Case Metsä Group: High biodiversity stumps increase the biodiversity of forests

A 2021 survey by a researcher from the Natural Resources Institute Finland observed that high biodiversity stumps house a considerably higher number of species compared to normal stumps left behind after felling. Moreover, all the demanding species discovered in the survey were found in the high biodiversity stumps. High biodiversity stumps are an important nature management activity as they increase the number of species dependent on decaying wood in forests. Metsä Group has made two high biodiversity stumps per hectare in all its felling methods since 2016 and increased the number to four in 2020. Making high biodiversity stumps is a voluntary activity for forest owners. In 88 per cent of all wood trades in 2021, the forest owners decided in favour of making high biodiversity stumps.

In the forestry context, forest species are also protected by taking them into consideration directly. Companies sourcing wood have access to extensive databases regarding the places where endangered species appear, making it possible to protect these species when planning and implementing measures. The special needs of different species are taken into consideration by targeting felling into less verdant areas during the bird nesting season, for instance.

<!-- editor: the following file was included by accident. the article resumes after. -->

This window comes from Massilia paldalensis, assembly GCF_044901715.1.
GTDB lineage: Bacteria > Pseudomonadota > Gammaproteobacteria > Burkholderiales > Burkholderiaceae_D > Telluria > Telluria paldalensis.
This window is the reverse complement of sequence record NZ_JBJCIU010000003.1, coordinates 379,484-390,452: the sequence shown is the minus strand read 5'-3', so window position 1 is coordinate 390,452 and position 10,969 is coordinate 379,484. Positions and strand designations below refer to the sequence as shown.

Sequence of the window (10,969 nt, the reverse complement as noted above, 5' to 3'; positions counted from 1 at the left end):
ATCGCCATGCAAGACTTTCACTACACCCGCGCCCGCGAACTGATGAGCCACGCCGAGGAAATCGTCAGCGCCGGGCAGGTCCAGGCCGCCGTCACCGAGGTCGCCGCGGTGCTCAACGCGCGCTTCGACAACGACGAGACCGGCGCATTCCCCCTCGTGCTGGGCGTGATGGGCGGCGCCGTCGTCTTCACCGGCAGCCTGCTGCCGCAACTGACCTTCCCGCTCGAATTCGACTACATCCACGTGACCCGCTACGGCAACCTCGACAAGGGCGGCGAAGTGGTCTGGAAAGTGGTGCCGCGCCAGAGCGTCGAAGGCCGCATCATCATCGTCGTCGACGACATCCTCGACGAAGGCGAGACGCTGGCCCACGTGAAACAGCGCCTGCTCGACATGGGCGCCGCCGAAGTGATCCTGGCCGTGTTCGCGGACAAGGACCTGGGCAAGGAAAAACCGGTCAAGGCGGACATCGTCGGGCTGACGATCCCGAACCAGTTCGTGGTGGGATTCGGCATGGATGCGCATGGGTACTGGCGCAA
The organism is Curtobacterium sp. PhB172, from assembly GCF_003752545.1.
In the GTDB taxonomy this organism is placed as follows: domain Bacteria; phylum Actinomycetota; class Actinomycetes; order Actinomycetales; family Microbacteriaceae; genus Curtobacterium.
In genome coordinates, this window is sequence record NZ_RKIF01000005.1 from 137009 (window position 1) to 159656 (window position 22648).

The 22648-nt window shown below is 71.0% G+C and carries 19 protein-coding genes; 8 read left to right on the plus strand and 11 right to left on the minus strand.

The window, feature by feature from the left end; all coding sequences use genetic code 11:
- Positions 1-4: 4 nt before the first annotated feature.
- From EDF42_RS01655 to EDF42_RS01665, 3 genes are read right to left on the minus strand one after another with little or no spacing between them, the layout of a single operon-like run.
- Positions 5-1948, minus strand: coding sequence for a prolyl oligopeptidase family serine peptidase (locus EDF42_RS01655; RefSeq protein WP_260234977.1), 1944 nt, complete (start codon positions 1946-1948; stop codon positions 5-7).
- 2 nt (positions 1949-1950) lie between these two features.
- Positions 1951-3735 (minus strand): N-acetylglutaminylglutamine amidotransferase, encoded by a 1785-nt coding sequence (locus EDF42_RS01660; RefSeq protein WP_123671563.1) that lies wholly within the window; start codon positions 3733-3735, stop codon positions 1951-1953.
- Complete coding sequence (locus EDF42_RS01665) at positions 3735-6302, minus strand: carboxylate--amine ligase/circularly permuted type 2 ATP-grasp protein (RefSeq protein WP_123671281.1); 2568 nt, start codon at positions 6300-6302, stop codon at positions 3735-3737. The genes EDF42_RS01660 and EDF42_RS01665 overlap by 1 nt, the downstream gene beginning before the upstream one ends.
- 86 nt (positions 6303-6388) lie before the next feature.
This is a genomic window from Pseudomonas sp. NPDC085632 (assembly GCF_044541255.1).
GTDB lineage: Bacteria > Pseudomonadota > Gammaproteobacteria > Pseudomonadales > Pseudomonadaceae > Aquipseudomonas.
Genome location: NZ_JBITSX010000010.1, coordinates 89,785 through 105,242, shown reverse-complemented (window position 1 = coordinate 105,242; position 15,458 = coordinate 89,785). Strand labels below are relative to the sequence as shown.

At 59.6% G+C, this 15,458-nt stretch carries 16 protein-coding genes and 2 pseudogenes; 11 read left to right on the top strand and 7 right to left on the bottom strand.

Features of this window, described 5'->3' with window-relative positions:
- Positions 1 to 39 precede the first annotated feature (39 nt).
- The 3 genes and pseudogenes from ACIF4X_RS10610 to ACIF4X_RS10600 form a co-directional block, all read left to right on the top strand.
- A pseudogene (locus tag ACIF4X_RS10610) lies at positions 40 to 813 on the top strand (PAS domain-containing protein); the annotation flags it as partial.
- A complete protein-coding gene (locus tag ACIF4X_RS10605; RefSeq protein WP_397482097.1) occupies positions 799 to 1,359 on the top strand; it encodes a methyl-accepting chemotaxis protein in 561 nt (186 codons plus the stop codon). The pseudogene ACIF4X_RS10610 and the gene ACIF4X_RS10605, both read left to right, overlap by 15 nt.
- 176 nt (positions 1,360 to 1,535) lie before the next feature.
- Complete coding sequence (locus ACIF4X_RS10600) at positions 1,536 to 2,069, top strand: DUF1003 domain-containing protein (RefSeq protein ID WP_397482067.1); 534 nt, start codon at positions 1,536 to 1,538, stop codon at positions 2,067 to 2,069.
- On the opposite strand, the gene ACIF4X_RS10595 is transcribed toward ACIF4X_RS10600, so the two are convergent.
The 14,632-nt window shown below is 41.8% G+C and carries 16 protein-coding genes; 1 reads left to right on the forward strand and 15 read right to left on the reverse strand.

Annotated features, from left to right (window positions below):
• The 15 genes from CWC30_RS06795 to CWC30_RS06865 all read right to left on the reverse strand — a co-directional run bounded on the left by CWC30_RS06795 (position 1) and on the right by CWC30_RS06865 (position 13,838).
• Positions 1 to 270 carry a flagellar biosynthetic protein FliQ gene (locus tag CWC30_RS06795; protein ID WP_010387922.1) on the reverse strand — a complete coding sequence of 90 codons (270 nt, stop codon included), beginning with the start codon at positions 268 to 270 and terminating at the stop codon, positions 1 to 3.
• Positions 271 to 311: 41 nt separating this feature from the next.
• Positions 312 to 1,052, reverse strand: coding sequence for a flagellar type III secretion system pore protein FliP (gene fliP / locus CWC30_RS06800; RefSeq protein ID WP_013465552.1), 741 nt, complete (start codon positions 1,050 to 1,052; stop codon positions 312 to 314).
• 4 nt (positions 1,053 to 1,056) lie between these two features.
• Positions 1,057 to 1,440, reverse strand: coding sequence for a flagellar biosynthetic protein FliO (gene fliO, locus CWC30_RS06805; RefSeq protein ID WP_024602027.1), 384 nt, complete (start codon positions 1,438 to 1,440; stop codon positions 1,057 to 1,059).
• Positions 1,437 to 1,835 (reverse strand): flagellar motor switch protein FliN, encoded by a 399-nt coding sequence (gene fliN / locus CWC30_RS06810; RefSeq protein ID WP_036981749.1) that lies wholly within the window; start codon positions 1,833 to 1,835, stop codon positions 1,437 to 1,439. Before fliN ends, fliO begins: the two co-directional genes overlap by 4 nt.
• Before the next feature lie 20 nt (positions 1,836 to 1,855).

Case Stora Enso: Bird nesting season observed more carefully

Most bird species favour lush forests rich in broad-leaved trees during the nesting season due to the ease of finding cover and food. Stora Enso has decided not to carry out any felling at forests with a large number of broad-leaved trees during the most important nesting season. The information system automatically excludes sites containing more than 50 per cent broad-leaved trees during the nesting season.

For certain species, such as the Siberian flying squirrel and large birds of prey, there are specific instructions on how to protect these species as part of forestry.

Case UPM: The protection of the Siberian jay and wood sourcing can be combined

The Heinävesi forest holdings of UPM feature several Siberian jay territories that are usually quite rare in southern Finland. We developed a model to combine biodiversity efforts and wood sourcing with an external expert to protect the territories of the Siberian jay even better. The model includes measures such as conducting preliminary landscape planning, using continuous-cover silviculture and restoring old spruce mire. So far, UPM has protected nearly 300 hectares of the known core territories of the Siberian jay in its forest holdings.

In 2012, the forest industry agreed on joint sustainability commitments. The sustainability commitments for 2025 are exceptionally wide-ranging. In addition to environmental sustainability, they also cover the areas of social and economic responsibility.

The recent progress report shows that the implementation of the commitments is moving in the desired direction. You can read the progress report and its dozens of case examples here.